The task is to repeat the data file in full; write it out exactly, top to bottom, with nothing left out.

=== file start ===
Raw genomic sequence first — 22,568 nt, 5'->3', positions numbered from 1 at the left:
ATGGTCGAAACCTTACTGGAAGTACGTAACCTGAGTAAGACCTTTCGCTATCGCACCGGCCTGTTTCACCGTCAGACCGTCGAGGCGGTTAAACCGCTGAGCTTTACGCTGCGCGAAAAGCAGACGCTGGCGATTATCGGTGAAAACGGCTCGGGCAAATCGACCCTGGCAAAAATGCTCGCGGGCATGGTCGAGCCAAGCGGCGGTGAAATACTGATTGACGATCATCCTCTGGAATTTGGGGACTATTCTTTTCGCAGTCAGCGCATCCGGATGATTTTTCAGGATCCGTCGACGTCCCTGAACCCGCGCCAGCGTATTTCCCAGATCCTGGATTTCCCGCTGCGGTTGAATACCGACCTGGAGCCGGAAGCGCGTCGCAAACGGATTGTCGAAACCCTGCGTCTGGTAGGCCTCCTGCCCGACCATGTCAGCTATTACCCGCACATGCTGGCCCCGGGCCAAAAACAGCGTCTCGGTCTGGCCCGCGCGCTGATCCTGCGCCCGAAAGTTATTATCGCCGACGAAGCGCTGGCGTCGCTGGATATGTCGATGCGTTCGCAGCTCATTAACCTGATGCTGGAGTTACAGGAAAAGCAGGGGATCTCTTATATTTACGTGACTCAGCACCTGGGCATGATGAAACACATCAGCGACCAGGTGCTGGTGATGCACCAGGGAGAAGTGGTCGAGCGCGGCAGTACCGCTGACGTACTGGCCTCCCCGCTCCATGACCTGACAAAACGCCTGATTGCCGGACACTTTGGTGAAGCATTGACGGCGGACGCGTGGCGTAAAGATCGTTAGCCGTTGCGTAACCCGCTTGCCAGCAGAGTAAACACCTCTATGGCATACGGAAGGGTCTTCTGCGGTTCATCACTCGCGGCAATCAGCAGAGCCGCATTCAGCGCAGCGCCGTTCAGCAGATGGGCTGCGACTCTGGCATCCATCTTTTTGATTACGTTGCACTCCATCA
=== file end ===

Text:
Raw genomic sequence first — 22,568 nt, 5'->3', positions numbered from 1 at the left:
ATGGTCGAAACCTTACTGGAAGTACGTAACCTGAGTAAGACCTTTCGCTATCGCACCGGCCTGTTTCACCGTCAGACCGTCGAGGCGGTTAAACCGCTGAGCTTTACGCTGCGCGAAAAGCAGACGCTGGCGATTATCGGTGAAAACGGCTCGGGCAAATCGACCCTGGCAAAAATGCTCGCGGGCATGGTCGAGCCAAGCGGCGGTGAAATACTGATTGACGATCATCCTCTGGAATTTGGGGACTATTCTTTTCGCAGTCAGCGCATCCGGATGATTTTTCAGGATCCGTCGACGTCCCTGAACCCGCGCCAGCGTATTTCCCAGATCCTGGATTTCCCGCTGCGGTTGAATACCGACCTGGAGCCGGAAGCGCGTCGCAAACGGATTGTCGAAACCCTGCGTCTGGTAGGCCTCCTGCCCGACCATGTCAGCTATTACCCGCACATGCTGGCCCCGGGCCAAAAACAGCGTCTCGGTCTGGCCCGCGCGCTGATCCTGCGCCCGAAAGTTATTATCGCCGACGAAGCGCTGGCGTCGCTGGATATGTCGATGCGTTCGCAGCTCATTAACCTGATGCTGGAGTTACAGGAAAAGCAGGGGATCTCTTATATTTACGTGACTCAGCACCTGGGCATGATGAAACACATCAGCGACCAGGTGCTGGTGATGCACCAGGGAGAAGTGGTCGAGCGCGGCAGTACCGCTGACGTACTGGCCTCCCCGCTCCATGACCTGACAAAACGCCTGATTGCCGGACACTTTGGTGAAGCATTGACGGCGGACGCGTGGCGTAAAGATCGTTAGCCGTTGCGTAACCCGCTTGCCAGCAGAGTAAACACCTCTATGGCATACGGAAGGGTCTTCTGCGGTTCATCACTCGCGGCAATCAGCAGAGCCGCATTCAGCGCAGCGCCGTTCAGCAGATGGGCTGCGACTCTGGCATCCATCTTTTTGATTACGTTGCACTCCATCA